You see, I’d become increasingly unhappy with my … physical self/weight/appearance/being treated by strangers as stupid just because I was fat. I wrote the following earlier this year as part of an assignment for university:

Lizzie* was fat. Morbidly obese, according to the chart in her doctor’s office. She’d
been that way for years, apart from the time, five years ago, when she lost 12 kilos.
Since then she’d managed to put on 20. Or more.

Lizzie knew that she was fat; she could feel it. When she laughed, her whole body
wobbled; Lizzie didn’t like that, so she stopped laughing. Her knees creaked under
her weight: with each stair she climbed or descended Lizzie was accompanied by a
painful musical chorus. Lizzie’s eyes grew squinty and her best friend commented,
rather rudely Lizzie thought, that she must be turning Japanese. Lizzie’s mummy-apron
grew bigger by the day. Her arms, her thighs, her wrists, her elbows … fat.

Fatness oozed from her shoes with every step.

In her fatness Lizzie was lumpy, unlovely, lost. Far beyond chubby or plump, Lizzie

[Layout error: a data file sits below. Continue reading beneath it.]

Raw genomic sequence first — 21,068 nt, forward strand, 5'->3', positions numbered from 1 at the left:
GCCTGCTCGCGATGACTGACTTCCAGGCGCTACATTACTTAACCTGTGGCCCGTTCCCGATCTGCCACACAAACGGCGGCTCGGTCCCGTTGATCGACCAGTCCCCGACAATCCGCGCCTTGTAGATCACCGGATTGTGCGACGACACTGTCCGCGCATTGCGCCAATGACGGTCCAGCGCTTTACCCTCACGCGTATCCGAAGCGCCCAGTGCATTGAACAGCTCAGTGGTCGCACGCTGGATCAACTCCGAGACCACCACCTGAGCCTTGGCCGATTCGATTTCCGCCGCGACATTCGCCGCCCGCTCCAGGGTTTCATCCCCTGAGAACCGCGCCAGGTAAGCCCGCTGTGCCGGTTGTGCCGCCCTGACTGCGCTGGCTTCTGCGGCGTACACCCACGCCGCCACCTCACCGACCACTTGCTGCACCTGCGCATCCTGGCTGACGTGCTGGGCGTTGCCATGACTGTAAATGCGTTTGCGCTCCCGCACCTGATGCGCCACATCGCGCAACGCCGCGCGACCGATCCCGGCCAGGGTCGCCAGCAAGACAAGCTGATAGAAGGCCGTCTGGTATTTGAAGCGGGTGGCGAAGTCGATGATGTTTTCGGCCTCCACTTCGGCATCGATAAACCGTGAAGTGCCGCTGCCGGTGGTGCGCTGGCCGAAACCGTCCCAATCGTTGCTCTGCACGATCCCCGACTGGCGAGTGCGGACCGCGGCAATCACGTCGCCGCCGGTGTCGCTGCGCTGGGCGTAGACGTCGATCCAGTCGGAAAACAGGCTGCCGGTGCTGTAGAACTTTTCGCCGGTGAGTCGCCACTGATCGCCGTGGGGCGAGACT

was fleshy, hefty, corpulent.

And, unhappy.

*The name was changed to protect  … well, me.

So, yes I set myself a weight loss goal. By October 12, 2013 I wanted to weigh a lot (lot) less.

Daniel, son number 2, was getting married to Cathy in Byron Bay. I knew there were whales that went past Byron and I didn’t want to be one of them.

It was a goal I was determined to make.

******

I didn’t make it.

But I was close. Really, really close.

I came home from Byron even more determined to reach the goal I had set myself in November last year.

On Monday last week I was 800g away from it.

By the Wednesday I was 400g away.

On Monday this week, I was 600g away. Ouch! That really hurt.

On Wednesday I was 100g away. It was so close … but not quite there. I wanted to see the actual number I’d been striving for on the scales, not settle with ‘close enough’.

You can imagine my trepidation on Friday (yesterday) when I stood next to the scales with my health coach standing beside – prodding me to get on them.

What if I’d put on weight? What if … ah, this was no time for what ifs. I just got on.

Result? I’d blitzed it! I hadn’t just gone down by the 100g I needed to make my goal; I’d dropped 900g and was well on the way to achieving the next (much, much smaller) weight loss goal I’d already decided on.

So, here I am. Forty-nine weeks after having set my goal. Still full of determination and resolve but 35.5kgs lighter.

Yes, dear reader, you read that correctly: 35.5kgs.

In one way I’m horribly embarrassed that there was that much of me to lose, but that really doesn’t stop me feeling proud of myself for losing it.